Inglish, J. T. (Ed.). (1993). Traditional ecological knowledge: Concepts and cases. Ottawa, Ontario: International Development Research Centre.

Johannes, R. E. (1993). Integrating traditional ecological knowledge and management with environmental impact assessment. In J. Inglis (Ed.), Traditional ecological knowledge: Concepts and cases (pp. 33–41). Ottawa: International Development Research Centre.

Johnson, M. (Ed.). (1992). Lore: Capturing traditional environmental knowledge. Ottawa, Ontario: International Development Research Centre.

Kawagley, A. (1990). Yupiaq ways of knowing. Canadian Journal of Native Education, 17, 5–17. Kawagley, A., & Barnhardt, R. (1998). Education indigenous to place: Western science meets Native reality. Opinion piece available on microfiche at the University of Alaska – Fairbanks.

Kawagley, A., & Norris-Tull, D. (1995). Incorporation of the worldviews of indigenous cultures: A dilemma in the practice and teaching of western science. Paper presented at the Third International History, Philosophy, and Science Teaching Conference, Minneapolis, MN. No longer available online at Education Resources Information Center (ERIC): http://www.eric.ed.gov/PDFS/ED391693.pdf

Kawagley, A., Norris-Tull, D., & Norris-Tull, R. (1998). The indigenous worldview of Yupiaq culture: Its scientific nature and relevance to the practice and teaching of science. Journal of Research in Science Teaching, 35(2), 133-144.

Kimmerer, R.W. (2002). Weaving traditional ecological knowledge into biological education: A call to action. BioScience, 52, 432-438.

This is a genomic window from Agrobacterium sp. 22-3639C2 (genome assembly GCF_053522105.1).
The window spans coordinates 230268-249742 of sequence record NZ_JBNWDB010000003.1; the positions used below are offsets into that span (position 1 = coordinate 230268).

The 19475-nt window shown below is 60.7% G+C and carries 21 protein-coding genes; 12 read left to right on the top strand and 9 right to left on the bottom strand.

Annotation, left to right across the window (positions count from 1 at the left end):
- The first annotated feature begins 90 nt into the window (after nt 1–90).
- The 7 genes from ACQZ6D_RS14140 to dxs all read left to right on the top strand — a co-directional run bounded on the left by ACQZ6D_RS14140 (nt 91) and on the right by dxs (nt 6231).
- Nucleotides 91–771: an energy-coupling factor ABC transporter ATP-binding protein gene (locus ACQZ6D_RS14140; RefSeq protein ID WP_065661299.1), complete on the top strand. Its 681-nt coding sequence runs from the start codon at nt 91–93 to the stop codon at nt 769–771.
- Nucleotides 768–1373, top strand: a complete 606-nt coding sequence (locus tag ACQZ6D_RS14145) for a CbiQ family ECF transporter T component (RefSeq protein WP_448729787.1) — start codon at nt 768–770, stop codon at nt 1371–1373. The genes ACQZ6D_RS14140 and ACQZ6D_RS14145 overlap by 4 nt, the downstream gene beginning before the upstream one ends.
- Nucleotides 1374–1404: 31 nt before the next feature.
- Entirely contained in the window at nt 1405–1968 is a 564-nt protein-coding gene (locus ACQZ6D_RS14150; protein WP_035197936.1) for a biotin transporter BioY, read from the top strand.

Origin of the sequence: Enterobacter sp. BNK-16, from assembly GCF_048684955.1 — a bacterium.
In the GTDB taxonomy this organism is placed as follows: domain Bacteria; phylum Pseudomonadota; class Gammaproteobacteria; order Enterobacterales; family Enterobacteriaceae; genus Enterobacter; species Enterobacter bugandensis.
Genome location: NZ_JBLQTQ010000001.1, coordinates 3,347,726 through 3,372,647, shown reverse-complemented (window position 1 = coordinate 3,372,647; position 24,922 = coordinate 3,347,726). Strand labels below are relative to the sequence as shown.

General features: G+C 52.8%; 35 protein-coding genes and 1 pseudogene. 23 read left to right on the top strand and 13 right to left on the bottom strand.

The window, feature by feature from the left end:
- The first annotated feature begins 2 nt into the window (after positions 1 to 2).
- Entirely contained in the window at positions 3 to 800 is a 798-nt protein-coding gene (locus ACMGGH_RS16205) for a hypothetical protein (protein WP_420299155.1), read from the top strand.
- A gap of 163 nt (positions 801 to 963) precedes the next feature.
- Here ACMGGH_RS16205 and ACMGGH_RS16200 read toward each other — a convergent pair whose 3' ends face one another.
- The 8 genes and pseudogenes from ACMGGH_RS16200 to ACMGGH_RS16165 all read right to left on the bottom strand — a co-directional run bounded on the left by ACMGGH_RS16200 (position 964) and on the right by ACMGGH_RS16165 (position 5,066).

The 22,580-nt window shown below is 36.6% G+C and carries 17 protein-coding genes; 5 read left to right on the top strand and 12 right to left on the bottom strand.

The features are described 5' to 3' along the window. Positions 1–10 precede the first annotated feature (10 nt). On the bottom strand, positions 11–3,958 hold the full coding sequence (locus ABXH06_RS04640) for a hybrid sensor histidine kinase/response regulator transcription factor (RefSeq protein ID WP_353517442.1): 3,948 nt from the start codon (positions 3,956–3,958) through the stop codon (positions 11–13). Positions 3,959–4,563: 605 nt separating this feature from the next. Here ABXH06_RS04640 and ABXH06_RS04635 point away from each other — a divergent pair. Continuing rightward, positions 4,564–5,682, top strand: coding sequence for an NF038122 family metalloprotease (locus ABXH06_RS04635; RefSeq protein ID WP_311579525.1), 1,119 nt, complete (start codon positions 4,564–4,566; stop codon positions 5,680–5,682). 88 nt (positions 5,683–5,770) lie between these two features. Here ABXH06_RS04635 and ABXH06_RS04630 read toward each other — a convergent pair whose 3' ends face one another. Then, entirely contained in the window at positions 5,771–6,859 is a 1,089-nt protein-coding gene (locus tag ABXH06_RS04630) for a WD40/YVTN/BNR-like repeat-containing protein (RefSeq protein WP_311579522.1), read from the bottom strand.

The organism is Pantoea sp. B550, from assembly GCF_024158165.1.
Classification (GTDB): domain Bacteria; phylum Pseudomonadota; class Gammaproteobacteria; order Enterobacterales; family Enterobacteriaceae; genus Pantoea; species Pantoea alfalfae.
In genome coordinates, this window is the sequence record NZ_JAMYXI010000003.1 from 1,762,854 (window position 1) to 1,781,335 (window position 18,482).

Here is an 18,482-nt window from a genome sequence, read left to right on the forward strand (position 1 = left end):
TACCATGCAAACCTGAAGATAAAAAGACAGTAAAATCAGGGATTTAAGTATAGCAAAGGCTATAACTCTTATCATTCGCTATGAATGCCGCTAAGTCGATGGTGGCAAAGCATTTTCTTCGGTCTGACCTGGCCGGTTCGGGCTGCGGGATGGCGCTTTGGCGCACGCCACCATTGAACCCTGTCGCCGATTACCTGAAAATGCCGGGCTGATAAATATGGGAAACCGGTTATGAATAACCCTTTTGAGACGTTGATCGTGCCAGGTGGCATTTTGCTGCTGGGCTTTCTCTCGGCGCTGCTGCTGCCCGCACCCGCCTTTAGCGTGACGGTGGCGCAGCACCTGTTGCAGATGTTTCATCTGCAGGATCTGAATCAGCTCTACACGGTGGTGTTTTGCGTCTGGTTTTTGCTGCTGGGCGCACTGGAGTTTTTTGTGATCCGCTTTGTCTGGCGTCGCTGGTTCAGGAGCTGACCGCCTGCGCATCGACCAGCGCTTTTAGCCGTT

Kostelnick, J.C., Rowley, R.J., McDermott, D., & Bowen, C. (2009). Developing a GIS program at a tribal college. Journal of Geography, 108(2), 68-77.

Krupnik, I., & Jolly, D. (Ed.). (2002). The Earth is faster now: Indigenous observations of Arctic environmental change. Fairbanks, AK: Arctic Research Consortium of the United States.

LaDuke, W. (1994). Traditional ecological knowledge and environmental futures. Colorado Journal of International Environmental Law and Policy, 5, 127.

Lambert, L. (2003). From ‘savages’ to scientists: Mainstream science moves toward recognizing traditional knowledge. Tribal College Journal, 15(1), 10-13.

Nelson, M.K. (Ed.). (2008). Original instructions: Indigenous teachings for a sustainable future. Rochester: Inner Traditions / Bear and Company.

Peterson, D.L., & Johnson, D.R. (1995). Human ecology and climate change: People and resources in the Far North. Washington, D.C.: Taylor and Francis.

Pierotti, R., & Wildcat, D. (2000). Traditional ecological knowledge: The third alternative (commentary). Ecological Applications, 10, 1333-1340.

Pinkerton, E. (Ed.). (1989). Co-operative management of local fisheries: New directions for improved management and community development. Vancouver: University of British Columbia Press.

Pomeroy, D. (1994). Science education and cultural diversity: Mapping the field. Studies in Science Education, 24, 49–73.